● Show students the Migrant Mother, (included) but do not reveal the title. Ask them to utilize the National Archives photograph analysis worksheets (A and B) to “read” this photograph, but still do not reveal the title. Allow time for students to process the questions and discuss them in small or large groups.

    ● Share with students the most commonly known title for this photograph: “Migrant Mother” and ask them to think about how this title influences what they see in the image. After discussion, reveal to learners that Lange’s full title for this photograph is “Destitute pea pickers in California. Mother of seven children. Age thirty-two. Nipomo, California” or sometimes “Human Erosion in California (Migrant Mother).” Ask students to discuss how the full title might change how we interpret the photo and/or the context in which the photo was taken. Ask learners to discuss what “human erosion” might refer to.

    https://www.archives.gov/files/education/lessons/worksheets/photo_analysis_worksheet_novice.pdf https://www.archives.gov/files/education/lessons/worksheets/photo_analysis_worksheet.pdf

  • ● Ask students to discuss: In what ways are the titles similar or different? Do different titles instruct a viewer to look at the photograph differently? Is it better or worse to read the title before you “read” the image? Why do you think the first half of the title has been eliminated from the public conversation over the years?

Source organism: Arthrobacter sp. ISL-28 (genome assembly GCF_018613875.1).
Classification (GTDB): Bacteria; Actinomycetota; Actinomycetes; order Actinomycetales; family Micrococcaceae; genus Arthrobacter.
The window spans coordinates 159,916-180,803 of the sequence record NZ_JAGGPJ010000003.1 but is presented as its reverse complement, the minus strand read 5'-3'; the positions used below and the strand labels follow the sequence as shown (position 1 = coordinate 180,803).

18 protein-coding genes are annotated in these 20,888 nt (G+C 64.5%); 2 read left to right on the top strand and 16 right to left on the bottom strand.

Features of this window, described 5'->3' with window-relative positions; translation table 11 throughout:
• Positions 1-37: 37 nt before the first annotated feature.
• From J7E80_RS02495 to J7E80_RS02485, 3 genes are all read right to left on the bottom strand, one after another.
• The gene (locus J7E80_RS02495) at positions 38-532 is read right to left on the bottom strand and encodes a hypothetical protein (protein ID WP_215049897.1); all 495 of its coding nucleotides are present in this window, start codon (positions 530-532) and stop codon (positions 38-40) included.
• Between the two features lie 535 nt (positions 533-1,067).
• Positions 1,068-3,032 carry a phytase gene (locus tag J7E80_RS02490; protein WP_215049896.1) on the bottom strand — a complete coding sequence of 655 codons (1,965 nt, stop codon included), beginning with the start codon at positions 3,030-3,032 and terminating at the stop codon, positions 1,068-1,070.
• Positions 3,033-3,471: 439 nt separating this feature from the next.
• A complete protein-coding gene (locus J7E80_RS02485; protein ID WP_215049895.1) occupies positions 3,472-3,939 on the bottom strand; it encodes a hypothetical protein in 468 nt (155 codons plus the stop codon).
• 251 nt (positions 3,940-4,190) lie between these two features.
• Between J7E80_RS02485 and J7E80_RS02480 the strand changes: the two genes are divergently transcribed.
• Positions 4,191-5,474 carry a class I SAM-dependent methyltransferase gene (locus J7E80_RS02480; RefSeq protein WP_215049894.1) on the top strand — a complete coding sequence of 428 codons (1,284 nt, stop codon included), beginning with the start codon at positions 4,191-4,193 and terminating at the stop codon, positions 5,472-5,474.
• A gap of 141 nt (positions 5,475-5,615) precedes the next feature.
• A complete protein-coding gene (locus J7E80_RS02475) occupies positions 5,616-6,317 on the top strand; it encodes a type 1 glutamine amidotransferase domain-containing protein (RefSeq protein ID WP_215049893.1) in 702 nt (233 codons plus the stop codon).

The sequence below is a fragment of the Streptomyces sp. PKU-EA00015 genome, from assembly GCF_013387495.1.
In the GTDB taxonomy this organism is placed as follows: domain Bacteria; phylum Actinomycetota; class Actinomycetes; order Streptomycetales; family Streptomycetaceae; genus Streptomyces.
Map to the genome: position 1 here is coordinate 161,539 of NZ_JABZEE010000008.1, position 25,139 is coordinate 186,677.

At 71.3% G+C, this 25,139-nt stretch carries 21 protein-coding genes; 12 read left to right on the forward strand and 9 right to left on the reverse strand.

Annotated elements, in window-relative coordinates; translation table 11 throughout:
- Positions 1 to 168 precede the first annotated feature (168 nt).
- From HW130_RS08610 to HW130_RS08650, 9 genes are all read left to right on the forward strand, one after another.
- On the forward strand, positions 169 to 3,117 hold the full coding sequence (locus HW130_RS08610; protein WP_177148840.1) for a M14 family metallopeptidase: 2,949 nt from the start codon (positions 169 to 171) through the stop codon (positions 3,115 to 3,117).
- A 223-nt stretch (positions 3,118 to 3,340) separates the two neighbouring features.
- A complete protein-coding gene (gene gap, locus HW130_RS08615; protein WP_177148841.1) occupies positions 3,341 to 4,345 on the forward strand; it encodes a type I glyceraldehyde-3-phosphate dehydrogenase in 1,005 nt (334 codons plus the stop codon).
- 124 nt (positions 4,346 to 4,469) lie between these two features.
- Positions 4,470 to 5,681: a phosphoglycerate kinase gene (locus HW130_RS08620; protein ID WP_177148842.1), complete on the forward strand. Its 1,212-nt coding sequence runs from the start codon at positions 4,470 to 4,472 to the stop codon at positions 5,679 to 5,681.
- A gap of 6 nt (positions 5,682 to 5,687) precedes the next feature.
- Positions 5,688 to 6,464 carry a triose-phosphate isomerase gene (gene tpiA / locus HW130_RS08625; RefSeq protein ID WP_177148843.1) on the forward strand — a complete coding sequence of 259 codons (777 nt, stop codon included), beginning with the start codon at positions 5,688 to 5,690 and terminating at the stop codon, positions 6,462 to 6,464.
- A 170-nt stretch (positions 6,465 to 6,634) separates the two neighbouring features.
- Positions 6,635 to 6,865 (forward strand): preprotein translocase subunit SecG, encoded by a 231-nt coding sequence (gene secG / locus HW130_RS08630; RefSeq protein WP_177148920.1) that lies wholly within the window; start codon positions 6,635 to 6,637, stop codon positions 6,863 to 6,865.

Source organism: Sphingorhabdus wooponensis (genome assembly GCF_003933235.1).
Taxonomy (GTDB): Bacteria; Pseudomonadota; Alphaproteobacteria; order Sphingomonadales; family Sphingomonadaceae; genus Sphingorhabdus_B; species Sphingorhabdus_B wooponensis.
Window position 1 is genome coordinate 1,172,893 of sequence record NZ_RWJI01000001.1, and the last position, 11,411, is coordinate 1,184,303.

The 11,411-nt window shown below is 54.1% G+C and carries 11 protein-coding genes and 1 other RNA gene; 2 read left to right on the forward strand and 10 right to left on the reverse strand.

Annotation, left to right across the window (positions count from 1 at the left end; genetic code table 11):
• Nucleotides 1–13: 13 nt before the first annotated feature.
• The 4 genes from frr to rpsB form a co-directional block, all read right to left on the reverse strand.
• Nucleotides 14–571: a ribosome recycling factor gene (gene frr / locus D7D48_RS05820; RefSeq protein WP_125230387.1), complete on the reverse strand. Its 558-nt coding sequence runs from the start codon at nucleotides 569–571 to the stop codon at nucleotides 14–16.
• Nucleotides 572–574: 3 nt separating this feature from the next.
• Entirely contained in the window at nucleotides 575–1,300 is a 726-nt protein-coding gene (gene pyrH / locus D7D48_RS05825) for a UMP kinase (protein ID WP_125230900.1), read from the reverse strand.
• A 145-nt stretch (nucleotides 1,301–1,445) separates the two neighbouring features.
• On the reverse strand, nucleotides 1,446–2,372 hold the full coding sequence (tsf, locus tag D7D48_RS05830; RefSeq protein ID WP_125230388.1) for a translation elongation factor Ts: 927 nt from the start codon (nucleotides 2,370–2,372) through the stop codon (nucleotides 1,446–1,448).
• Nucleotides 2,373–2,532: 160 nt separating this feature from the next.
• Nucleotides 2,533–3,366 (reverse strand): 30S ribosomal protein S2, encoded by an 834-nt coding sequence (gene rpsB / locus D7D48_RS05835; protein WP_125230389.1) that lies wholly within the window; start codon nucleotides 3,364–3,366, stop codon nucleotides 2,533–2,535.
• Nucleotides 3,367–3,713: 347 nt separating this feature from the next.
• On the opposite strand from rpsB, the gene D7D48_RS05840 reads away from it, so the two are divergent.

● Prepare students for their trip to the Lange exhibition by providing a brief summary of Lange’s work in various areas of U.S. history. A resource on the entire body of her work can be found here.

    ● Let students know they will be viewing a large range of Lange photographs and that they will be encouraged to think critically about the titles/captions and select photos to re-title.

    During Museum Visit

    ● Remind students about your classroom discussions regarding the role that titles/captions play in interpreting a photograph.

    ● Ask students to explore the exhibit and pay close attention to the titles and to consider how they influence their understanding of the historical events highlighted in the collection.